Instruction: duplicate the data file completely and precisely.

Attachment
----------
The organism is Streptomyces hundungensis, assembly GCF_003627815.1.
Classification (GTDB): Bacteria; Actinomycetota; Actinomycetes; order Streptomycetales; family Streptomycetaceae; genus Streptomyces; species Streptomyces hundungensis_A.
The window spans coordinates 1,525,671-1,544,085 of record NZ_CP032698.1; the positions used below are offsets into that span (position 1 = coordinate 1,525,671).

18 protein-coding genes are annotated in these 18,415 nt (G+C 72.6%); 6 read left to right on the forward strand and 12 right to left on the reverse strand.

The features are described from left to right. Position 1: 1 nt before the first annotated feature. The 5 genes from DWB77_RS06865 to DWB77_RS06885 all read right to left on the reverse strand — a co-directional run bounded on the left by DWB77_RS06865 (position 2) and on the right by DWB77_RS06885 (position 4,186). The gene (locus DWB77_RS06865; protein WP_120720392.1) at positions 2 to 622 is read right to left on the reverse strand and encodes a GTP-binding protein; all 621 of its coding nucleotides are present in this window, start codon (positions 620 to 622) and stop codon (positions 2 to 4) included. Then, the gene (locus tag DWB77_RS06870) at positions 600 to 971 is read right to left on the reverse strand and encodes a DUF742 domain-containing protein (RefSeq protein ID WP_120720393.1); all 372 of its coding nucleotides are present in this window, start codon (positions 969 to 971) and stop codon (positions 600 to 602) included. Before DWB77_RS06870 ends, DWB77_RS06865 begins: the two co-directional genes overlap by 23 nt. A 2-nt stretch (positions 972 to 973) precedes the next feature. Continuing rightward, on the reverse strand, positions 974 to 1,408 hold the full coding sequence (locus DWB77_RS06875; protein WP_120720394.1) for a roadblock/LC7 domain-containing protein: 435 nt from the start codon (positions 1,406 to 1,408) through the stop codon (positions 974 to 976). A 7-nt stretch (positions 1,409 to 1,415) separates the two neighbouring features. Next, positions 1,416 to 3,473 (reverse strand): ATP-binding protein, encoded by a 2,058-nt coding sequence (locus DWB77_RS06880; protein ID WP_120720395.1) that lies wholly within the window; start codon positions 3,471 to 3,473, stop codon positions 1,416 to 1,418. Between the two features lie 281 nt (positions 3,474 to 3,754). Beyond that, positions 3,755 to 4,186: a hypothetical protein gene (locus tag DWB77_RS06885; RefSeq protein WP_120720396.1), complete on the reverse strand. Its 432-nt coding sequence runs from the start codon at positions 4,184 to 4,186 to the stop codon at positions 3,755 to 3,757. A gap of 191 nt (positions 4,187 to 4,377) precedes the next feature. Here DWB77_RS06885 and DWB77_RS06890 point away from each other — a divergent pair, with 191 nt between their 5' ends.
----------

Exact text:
The organism is Streptomyces hundungensis, assembly GCF_003627815.1.
Classification (GTDB): Bacteria; Actinomycetota; Actinomycetes; order Streptomycetales; family Streptomycetaceae; genus Streptomyces; species Streptomyces hundungensis_A.
The window spans coordinates 1,525,671-1,544,085 of record NZ_CP032698.1; the positions used below are offsets into that span (position 1 = coordinate 1,525,671).

18 protein-coding genes are annotated in these 18,415 nt (G+C 72.6%); 6 read left to right on the forward strand and 12 right to left on the reverse strand.

The features are described from left to right. Position 1: 1 nt before the first annotated feature. The 5 genes from DWB77_RS06865 to DWB77_RS06885 all read right to left on the reverse strand — a co-directional run bounded on the left by DWB77_RS06865 (position 2) and on the right by DWB77_RS06885 (position 4,186). The gene (locus DWB77_RS06865; protein WP_120720392.1) at positions 2 to 622 is read right to left on the reverse strand and encodes a GTP-binding protein; all 621 of its coding nucleotides are present in this window, start codon (positions 620 to 622) and stop codon (positions 2 to 4) included. Then, the gene (locus tag DWB77_RS06870) at positions 600 to 971 is read right to left on the reverse strand and encodes a DUF742 domain-containing protein (RefSeq protein ID WP_120720393.1); all 372 of its coding nucleotides are present in this window, start codon (positions 969 to 971) and stop codon (positions 600 to 602) included. Before DWB77_RS06870 ends, DWB77_RS06865 begins: the two co-directional genes overlap by 23 nt. A 2-nt stretch (positions 972 to 973) precedes the next feature. Continuing rightward, on the reverse strand, positions 974 to 1,408 hold the full coding sequence (locus DWB77_RS06875; protein WP_120720394.1) for a roadblock/LC7 domain-containing protein: 435 nt from the start codon (positions 1,406 to 1,408) through the stop codon (positions 974 to 976). A 7-nt stretch (positions 1,409 to 1,415) separates the two neighbouring features. Next, positions 1,416 to 3,473 (reverse strand): ATP-binding protein, encoded by a 2,058-nt coding sequence (locus DWB77_RS06880; protein ID WP_120720395.1) that lies wholly within the window; start codon positions 3,471 to 3,473, stop codon positions 1,416 to 1,418. Between the two features lie 281 nt (positions 3,474 to 3,754). Beyond that, positions 3,755 to 4,186: a hypothetical protein gene (locus tag DWB77_RS06885; RefSeq protein WP_120720396.1), complete on the reverse strand. Its 432-nt coding sequence runs from the start codon at positions 4,184 to 4,186 to the stop codon at positions 3,755 to 3,757. A gap of 191 nt (positions 4,187 to 4,377) precedes the next feature. Here DWB77_RS06885 and DWB77_RS06890 point away from each other — a divergent pair, with 191 nt between their 5' ends.